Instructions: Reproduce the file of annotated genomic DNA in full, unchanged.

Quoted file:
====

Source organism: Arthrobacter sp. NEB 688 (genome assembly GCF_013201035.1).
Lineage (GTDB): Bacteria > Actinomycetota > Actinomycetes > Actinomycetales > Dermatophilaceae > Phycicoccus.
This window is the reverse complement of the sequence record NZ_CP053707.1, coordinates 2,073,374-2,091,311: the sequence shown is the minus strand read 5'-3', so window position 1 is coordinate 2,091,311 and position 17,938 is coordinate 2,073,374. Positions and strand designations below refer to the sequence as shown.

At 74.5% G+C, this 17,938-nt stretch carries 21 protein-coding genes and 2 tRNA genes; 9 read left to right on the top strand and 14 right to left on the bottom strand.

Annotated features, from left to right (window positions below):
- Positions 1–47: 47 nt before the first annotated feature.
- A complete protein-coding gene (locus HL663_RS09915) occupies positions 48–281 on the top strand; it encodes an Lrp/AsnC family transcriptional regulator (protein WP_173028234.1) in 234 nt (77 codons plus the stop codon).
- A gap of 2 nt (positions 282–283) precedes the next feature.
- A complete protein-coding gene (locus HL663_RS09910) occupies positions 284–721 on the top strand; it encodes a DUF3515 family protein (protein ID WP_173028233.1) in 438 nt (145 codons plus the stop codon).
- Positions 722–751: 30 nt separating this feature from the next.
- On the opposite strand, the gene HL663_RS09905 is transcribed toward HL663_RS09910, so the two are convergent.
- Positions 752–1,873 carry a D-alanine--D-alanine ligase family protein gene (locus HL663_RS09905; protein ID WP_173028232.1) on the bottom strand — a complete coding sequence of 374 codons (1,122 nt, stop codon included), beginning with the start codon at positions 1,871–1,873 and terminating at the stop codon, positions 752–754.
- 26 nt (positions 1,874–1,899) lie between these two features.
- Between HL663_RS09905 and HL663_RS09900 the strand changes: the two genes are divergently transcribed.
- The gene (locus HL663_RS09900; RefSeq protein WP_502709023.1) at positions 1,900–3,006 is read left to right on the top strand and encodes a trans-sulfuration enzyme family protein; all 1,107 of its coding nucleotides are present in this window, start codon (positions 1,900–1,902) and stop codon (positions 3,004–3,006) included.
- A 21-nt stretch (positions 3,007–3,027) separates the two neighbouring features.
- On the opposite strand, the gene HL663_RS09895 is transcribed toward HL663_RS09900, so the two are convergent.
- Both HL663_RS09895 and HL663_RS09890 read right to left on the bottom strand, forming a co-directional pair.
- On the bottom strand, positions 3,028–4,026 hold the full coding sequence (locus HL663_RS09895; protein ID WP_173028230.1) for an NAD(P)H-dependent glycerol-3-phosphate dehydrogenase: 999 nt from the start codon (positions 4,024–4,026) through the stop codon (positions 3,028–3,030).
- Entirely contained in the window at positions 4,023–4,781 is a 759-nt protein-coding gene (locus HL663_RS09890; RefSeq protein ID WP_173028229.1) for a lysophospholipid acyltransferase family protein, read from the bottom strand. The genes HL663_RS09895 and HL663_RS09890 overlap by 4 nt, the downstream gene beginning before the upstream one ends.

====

Source organism: Arthrobacter sp. NEB 688 (genome assembly GCF_013201035.1).
Lineage (GTDB): Bacteria > Actinomycetota > Actinomycetes > Actinomycetales > Dermatophilaceae > Phycicoccus.
This window is the reverse complement of the sequence record NZ_CP053707.1, coordinates 2,073,374-2,091,311: the sequence shown is the minus strand read 5'-3', so window position 1 is coordinate 2,091,311 and position 17,938 is coordinate 2,073,374. Positions and strand designations below refer to the sequence as shown.

At 74.5% G+C, this 17,938-nt stretch carries 21 protein-coding genes and 2 tRNA genes; 9 read left to right on the top strand and 14 right to left on the bottom strand.

Annotated features, from left to right (window positions below):
- Positions 1–47: 47 nt before the first annotated feature.
- A complete protein-coding gene (locus HL663_RS09915) occupies positions 48–281 on the top strand; it encodes an Lrp/AsnC family transcriptional regulator (protein WP_173028234.1) in 234 nt (77 codons plus the stop codon).
- A gap of 2 nt (positions 282–283) precedes the next feature.
- A complete protein-coding gene (locus HL663_RS09910) occupies positions 284–721 on the top strand; it encodes a DUF3515 family protein (protein ID WP_173028233.1) in 438 nt (145 codons plus the stop codon).
- Positions 722–751: 30 nt separating this feature from the next.
- On the opposite strand, the gene HL663_RS09905 is transcribed toward HL663_RS09910, so the two are convergent.
- Positions 752–1,873 carry a D-alanine--D-alanine ligase family protein gene (locus HL663_RS09905; protein ID WP_173028232.1) on the bottom strand — a complete coding sequence of 374 codons (1,122 nt, stop codon included), beginning with the start codon at positions 1,871–1,873 and terminating at the stop codon, positions 752–754.
- 26 nt (positions 1,874–1,899) lie between these two features.
- Between HL663_RS09905 and HL663_RS09900 the strand changes: the two genes are divergently transcribed.
- The gene (locus HL663_RS09900; RefSeq protein WP_502709023.1) at positions 1,900–3,006 is read left to right on the top strand and encodes a trans-sulfuration enzyme family protein; all 1,107 of its coding nucleotides are present in this window, start codon (positions 1,900–1,902) and stop codon (positions 3,004–3,006) included.
- A 21-nt stretch (positions 3,007–3,027) separates the two neighbouring features.
- On the opposite strand, the gene HL663_RS09895 is transcribed toward HL663_RS09900, so the two are convergent.
- Both HL663_RS09895 and HL663_RS09890 read right to left on the bottom strand, forming a co-directional pair.
- On the bottom strand, positions 3,028–4,026 hold the full coding sequence (locus HL663_RS09895; protein ID WP_173028230.1) for an NAD(P)H-dependent glycerol-3-phosphate dehydrogenase: 999 nt from the start codon (positions 4,024–4,026) through the stop codon (positions 3,028–3,030).
- Entirely contained in the window at positions 4,023–4,781 is a 759-nt protein-coding gene (locus HL663_RS09890; RefSeq protein ID WP_173028229.1) for a lysophospholipid acyltransferase family protein, read from the bottom strand. The genes HL663_RS09895 and HL663_RS09890 overlap by 4 nt, the downstream gene beginning before the upstream one ends.